April 16, 2013
MFA poets record verse for Poetry in Your Pocket
Graduate student poets connected with the oral tradition of poetry for Cornell’s annual contribution to National Poetry Month.
A 20-page chapbook, prepared for an annual outreach initiative in New York City, features verse by the eight Creative Writing Program M.F.A. students in Ishion Hutchinson’s graduate poetry seminar.
The contents of the “Poetry in Your Pocket” chapbook are available online and are augmented this year by audio recordings by the poets: Stevie Edwards ’13, Aricka Forman ’14, Mandy Gutmann-Gonzalez ’13, Emily Oliver ’14, Emma Catherine Perry ’13, Hajara Quinn ’14, Matthew Ritger ’13 and Kenneth Yuen ’14.
Oliver recently completed work on an audio tour of Cornell Plantations’ Mundy Wildflower Garden as a project for National Poetry Month. Recordings of the M.F.A. poets reading their work are paired with flower species in the garden. In conjunction with that effort, audio content became part of the poetry seminar’s outreach project.
“For me, audio recordings of poetry speak to the oral tradition of poetry, the origins of it,” Oliver said.
About 800 copies of the chapbook will be distributed April 18 at New York City’s 11th annual Poem in Your Pocket Day in Bryant Park, Manhattan, where high school, middle and elementary school students attend a public event with live readings. Cornell has participated in the event since 2007.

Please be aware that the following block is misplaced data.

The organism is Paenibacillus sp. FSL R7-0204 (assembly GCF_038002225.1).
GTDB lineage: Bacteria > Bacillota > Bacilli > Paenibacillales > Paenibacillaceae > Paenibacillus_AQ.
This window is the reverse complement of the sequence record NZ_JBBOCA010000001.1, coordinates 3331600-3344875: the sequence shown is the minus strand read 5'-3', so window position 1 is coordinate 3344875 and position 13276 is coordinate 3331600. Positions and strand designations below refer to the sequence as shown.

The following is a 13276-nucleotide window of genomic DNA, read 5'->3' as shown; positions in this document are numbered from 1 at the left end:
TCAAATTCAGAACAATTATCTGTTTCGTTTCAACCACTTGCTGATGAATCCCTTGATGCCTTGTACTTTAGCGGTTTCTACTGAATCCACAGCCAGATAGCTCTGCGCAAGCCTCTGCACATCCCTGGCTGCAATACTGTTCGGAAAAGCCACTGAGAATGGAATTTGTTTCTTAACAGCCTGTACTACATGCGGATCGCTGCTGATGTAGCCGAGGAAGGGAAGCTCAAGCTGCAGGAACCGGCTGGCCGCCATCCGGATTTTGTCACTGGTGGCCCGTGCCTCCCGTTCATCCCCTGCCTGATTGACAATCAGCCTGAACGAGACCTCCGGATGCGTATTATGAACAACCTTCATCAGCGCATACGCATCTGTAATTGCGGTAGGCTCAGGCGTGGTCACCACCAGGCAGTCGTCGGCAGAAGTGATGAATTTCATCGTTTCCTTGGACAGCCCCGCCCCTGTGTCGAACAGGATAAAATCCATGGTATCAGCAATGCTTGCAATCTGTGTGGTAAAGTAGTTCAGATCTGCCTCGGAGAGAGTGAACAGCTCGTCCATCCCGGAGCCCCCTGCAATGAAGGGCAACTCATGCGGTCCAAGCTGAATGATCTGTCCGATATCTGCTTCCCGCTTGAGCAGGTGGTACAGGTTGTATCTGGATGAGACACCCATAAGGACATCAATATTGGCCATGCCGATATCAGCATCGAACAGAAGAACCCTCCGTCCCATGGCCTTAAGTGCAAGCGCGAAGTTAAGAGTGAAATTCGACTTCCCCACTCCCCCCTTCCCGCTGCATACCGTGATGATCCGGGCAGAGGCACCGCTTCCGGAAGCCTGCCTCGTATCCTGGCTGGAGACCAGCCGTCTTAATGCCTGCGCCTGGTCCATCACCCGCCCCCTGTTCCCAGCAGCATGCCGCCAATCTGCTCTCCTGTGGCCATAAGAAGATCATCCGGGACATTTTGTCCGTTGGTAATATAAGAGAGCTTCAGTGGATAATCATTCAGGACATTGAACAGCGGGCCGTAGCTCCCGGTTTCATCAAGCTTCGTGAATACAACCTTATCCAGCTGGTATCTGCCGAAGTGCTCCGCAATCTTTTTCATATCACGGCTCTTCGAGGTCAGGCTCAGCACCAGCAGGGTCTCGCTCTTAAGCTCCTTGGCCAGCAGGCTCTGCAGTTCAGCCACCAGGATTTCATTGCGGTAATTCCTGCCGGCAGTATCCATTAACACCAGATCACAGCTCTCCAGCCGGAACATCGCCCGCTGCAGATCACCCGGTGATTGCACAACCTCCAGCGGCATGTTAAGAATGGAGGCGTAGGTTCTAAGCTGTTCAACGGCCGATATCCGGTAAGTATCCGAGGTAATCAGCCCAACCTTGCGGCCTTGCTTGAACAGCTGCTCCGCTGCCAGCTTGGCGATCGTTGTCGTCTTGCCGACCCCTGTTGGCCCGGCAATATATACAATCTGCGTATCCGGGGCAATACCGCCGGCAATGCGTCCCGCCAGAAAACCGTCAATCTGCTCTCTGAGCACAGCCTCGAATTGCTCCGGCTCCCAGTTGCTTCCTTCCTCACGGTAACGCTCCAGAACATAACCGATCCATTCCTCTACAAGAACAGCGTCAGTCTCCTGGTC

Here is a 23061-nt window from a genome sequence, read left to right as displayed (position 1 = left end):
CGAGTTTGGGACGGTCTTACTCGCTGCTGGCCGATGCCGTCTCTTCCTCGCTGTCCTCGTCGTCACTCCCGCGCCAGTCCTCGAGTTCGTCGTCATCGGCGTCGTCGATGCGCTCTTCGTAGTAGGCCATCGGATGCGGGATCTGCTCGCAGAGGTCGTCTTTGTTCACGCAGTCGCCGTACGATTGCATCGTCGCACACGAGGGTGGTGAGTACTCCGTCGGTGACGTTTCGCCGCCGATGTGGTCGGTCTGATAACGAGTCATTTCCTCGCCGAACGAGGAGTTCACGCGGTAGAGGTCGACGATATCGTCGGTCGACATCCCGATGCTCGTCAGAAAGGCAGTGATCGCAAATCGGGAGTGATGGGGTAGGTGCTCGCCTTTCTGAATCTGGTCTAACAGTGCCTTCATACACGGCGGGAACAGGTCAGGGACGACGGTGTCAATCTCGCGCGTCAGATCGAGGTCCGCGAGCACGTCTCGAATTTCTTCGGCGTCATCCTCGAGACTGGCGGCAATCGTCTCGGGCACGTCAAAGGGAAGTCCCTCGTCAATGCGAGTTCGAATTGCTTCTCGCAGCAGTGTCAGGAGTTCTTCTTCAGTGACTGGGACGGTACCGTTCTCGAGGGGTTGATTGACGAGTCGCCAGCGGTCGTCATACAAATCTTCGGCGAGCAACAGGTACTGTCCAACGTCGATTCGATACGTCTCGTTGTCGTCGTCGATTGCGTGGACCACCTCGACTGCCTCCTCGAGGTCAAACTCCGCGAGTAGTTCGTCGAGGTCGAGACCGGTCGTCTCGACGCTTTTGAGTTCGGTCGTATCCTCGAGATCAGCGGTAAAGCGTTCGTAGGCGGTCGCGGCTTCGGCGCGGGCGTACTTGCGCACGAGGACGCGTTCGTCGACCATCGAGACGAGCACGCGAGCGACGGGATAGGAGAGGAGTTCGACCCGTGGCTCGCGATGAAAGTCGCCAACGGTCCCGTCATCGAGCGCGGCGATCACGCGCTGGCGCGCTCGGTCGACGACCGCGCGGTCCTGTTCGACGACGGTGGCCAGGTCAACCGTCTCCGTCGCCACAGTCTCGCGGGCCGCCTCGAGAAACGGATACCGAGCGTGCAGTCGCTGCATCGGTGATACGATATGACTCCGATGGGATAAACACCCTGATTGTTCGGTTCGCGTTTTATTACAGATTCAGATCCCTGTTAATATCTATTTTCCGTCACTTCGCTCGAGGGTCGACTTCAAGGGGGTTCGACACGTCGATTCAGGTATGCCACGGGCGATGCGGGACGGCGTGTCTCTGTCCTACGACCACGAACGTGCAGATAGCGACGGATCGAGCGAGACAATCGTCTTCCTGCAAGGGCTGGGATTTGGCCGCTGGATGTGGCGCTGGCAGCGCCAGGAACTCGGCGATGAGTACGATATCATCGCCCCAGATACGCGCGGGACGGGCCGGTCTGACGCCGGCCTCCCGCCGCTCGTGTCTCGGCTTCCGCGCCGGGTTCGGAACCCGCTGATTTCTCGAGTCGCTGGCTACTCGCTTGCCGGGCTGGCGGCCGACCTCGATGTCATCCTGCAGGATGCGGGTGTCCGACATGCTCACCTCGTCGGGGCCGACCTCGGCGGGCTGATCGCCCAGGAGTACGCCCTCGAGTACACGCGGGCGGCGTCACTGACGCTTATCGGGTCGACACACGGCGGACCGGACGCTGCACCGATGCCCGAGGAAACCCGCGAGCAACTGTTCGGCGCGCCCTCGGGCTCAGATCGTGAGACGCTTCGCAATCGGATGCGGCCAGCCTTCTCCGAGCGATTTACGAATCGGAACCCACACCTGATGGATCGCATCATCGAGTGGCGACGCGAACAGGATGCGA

Students at New York’s Food and Finance High School, a poetry project partner with Cornell for several years, will receive 430 copies of the book. The outreach initiative is sponsored by University Communications and the College of Arts and Sciences.
While the subject matter of the poems they submitted was at the discretion of the students, the intended audience was taken into account.
“We were asked to submit poetry appropriate for high school students,” Perry said. “That became an aspect of this, the question of the accessibility of the work.”
Edwards added: “My poem dealt with death, but I think they were asking us not to have anything too graphic. I think the challenge was to make them accessible but somehow intriguing to a high school student.”
“I taught high school kids for six years, and I brought in and read them poems about war and about violence,” Forman said. “Not to be gratuitous – those are not themes they couldn’t handle. Hopefully there’s some merit to it. They deserve the opportunity to decide for themselves.”
The poets helped choose the chapbook’s cover image, “Fiesta San Giovanni, Rome,” a photograph by David G. Dickens of an Italian woman vending at a street fair, from the collection of Cornell’s Herbert F. Johnson Museum of Art.
Perry said the photograph reflects an ambiguity of purpose. “There’s something kind of wryly intriguing about it – what’s she up to here?”
The project “went very smoothly,” said Hutchinson, who served as adviser on the project and selected the poems for the chapbook. An award-winning poet, he joined Cornell’s English faculty as an assistant professor this year.
“I was very pleased, though it was difficult because I received more poems than we could use,” he said. “I chose the ones I liked best, so it became personal.”